Finishing the Butcher Block

So we bought a giant butcher block countertop for our rolling kitchen island. This is not built-in, but it might as well be because it was built in the house and I have no idea how you'd get it out (OK, fine, turn it on its side, but it's heavy as all get out).

This giant butcher block needs to be finished somehow, and I wanted to finish it on both sides (to keep it from cupping and cracking due to unequal moisture absorption). So we had some work to do.

Countertop before

We started by sanding the counter on what would be the bottom. I sanded all the way around knocking down the sharp edges, and smoothing out the cut sides. This counter is a nice piece of wood, but not install-ready.

Tape crud

Noel scraped off the crud left behind by packing tape, because that was not sanding off nicely. Then I sanded those areas to get the residue off.

Running the random orbital sander over the surface

When we'd done the edges, Noel ran the random orbital sander over the surface to get it ready to take up the finish. Counters like this come from the factory with a thin layer of factory grease and dust over them, so sanding just kind of cleans them up and makes the wood more open to the finish.

A little ding in the surface

There were some dings in the surface, which was why we decided this side would be the bottom.

We decided this would be the bottom because there's a row of dings

You can see a whole row of them run across this one stave of the block. Now, we could have sent this counter back and had them send us one that didn't have this flaw, but it does have a good side, so we decided not to worry about it.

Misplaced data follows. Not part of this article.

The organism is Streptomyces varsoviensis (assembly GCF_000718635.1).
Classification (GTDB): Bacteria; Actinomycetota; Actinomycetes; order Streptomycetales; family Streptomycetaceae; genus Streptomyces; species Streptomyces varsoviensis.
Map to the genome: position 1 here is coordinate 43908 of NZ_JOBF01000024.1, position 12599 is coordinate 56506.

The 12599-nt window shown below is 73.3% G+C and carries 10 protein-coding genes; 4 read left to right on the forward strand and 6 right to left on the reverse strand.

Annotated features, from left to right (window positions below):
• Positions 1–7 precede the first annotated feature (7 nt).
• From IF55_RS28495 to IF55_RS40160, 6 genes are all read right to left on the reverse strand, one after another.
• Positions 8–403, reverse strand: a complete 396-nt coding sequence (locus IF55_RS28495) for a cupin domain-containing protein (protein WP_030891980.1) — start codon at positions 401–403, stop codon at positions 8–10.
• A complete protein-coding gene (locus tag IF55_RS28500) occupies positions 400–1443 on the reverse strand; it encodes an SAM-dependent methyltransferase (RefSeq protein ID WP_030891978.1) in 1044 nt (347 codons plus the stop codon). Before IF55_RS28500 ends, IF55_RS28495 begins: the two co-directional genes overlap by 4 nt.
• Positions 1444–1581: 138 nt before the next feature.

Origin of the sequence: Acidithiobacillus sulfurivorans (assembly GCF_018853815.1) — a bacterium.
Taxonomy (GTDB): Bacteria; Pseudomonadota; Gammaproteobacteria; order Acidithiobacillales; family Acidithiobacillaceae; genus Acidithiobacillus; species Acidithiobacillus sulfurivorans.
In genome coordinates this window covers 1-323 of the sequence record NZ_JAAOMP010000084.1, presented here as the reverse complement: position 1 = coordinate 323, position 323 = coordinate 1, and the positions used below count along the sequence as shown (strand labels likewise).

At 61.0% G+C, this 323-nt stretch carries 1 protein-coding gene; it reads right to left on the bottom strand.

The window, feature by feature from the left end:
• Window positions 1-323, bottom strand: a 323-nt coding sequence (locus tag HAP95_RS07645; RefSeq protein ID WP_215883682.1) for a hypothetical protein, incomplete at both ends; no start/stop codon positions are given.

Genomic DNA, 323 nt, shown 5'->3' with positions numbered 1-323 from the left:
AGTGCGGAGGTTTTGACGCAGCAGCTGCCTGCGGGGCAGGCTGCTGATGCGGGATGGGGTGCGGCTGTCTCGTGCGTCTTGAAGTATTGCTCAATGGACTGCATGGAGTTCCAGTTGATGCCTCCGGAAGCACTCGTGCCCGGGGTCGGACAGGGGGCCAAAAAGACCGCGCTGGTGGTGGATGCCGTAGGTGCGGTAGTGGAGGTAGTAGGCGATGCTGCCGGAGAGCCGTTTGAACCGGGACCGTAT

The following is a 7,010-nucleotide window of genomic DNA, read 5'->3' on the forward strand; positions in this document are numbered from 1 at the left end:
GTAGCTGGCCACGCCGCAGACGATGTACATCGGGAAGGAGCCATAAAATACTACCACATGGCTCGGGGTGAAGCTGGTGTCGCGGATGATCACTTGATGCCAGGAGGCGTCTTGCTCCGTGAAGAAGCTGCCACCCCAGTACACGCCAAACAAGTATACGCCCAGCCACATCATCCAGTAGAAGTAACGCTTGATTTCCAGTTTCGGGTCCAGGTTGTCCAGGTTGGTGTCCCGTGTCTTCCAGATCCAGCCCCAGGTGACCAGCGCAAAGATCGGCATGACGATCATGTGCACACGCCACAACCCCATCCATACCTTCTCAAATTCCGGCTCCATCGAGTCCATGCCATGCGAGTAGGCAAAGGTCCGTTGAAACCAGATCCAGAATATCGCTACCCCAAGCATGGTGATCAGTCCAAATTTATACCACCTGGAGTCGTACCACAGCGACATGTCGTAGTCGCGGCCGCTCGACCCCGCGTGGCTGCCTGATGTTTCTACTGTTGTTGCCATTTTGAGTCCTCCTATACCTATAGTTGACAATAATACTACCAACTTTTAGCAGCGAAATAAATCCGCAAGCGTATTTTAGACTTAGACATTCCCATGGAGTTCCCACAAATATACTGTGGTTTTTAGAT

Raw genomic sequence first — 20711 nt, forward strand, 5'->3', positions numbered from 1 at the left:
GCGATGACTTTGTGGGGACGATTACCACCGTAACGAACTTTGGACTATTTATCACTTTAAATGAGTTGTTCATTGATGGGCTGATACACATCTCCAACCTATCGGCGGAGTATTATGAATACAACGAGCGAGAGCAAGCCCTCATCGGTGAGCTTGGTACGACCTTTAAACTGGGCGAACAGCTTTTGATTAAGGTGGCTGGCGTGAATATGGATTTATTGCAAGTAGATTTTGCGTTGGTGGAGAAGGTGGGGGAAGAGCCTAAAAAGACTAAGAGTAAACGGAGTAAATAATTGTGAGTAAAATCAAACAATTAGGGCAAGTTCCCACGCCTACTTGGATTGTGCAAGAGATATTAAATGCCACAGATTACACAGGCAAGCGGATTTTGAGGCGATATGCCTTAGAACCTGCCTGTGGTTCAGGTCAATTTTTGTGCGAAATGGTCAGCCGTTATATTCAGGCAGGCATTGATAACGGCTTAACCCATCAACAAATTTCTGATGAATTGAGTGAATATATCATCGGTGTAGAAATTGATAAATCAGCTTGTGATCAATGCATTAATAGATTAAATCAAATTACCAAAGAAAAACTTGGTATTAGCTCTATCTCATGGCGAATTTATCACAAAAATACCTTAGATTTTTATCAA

Doing inadvisable things with an extension cord

When we finished the bottom, we flipped the counter over to sand the top. Of course, the pendant lights were hanging down in the way, so we tied them out of the way. But since we have almost none of our tools at the house, we used an extension cord. I do not advise doing this. (It obviously was not plugged in.)

Then we repeated the sanding routine with the top.

One layer of finish

The finish I chose to use is Waterlox (Original System), with a satin finish coat. This is a penetrating oil finish that is more durable than plain tung oil, so you can apply it once and not really worry about having to apply it again unless something catastrophic happens.

The system is applied in three coats: two coats of the sealer, then a final coat of satin finish. Each coat requires 24 hours cure time before recoating. Recall that I wanted to put this on both sides of the counter, so today we did a coat on the top, and tomorrow we will come back, turn the counter over again and coat the bottom. Then Tuesday we will come back and give the bottom its second coat. Wednesday we will turn the counter over and give the top its second coat. Thursday we will give the top the final coat (no need for a finish coat on the bottom; I'm a perfectionist but not actually certifiable).

The colour of the counter is just a little deeper

The counter with the sealer on it has deepened in colour and is really quite pretty.

We'll be stress-testing this next weekend, because our traditional weekend of canning tomatoes and making all our pasta sauce for the year will now be happening at our house. The timing with the floor finishing could have been better. Heck, it originally was better. But we will make things work and we will survive.

posted by ayse on 07/28/19

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